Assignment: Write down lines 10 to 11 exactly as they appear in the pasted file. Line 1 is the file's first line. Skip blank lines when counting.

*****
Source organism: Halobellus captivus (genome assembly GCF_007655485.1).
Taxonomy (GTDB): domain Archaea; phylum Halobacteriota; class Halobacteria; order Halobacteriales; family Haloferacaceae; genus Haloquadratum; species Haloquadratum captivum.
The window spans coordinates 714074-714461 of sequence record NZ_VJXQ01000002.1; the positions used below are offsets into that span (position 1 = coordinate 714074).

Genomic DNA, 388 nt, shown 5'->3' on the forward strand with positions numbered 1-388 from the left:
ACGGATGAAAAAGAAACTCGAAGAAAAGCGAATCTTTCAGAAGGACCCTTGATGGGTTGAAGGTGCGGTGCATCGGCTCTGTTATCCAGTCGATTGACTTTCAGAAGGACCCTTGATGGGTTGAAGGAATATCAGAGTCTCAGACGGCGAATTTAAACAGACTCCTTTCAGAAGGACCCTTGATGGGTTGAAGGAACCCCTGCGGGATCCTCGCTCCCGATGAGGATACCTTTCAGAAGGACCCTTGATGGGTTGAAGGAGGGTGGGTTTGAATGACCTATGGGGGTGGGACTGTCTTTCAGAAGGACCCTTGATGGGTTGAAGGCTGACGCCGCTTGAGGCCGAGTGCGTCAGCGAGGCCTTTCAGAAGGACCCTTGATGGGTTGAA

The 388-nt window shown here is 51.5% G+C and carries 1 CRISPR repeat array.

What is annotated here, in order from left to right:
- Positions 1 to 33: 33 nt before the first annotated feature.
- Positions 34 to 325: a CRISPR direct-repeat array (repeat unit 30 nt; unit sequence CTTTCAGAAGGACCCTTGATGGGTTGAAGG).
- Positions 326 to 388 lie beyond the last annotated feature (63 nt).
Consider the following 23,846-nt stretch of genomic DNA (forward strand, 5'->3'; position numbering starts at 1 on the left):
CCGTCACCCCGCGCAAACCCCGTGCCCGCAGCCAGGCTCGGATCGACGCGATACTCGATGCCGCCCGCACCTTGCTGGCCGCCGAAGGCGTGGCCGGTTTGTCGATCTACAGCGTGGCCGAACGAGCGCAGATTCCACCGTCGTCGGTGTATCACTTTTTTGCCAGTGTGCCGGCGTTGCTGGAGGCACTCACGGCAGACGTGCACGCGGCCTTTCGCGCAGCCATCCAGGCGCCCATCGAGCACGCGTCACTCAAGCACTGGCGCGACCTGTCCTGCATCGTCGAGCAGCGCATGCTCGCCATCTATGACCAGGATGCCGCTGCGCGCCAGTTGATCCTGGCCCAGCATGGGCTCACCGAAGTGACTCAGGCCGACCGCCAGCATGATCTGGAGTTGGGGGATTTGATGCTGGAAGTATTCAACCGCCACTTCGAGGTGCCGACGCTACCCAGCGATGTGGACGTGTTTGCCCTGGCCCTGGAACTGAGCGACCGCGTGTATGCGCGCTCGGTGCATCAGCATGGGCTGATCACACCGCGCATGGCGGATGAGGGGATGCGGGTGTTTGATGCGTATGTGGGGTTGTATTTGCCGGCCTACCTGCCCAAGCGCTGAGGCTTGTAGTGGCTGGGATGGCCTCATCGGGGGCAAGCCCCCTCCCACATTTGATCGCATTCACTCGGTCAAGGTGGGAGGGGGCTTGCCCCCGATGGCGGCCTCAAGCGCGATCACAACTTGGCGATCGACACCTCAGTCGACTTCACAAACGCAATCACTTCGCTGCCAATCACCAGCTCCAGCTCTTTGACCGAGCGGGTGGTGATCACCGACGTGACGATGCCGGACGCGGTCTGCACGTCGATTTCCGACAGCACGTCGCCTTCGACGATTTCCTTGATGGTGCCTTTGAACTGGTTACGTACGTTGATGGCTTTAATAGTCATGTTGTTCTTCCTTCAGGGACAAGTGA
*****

- Positions 326 to 388 lie beyond the last annotated feature (63 nt).
Consider the following 23,846-nt stretch of genomic DNA (forward strand, 5'->3'; position numbering starts at 1 on the left):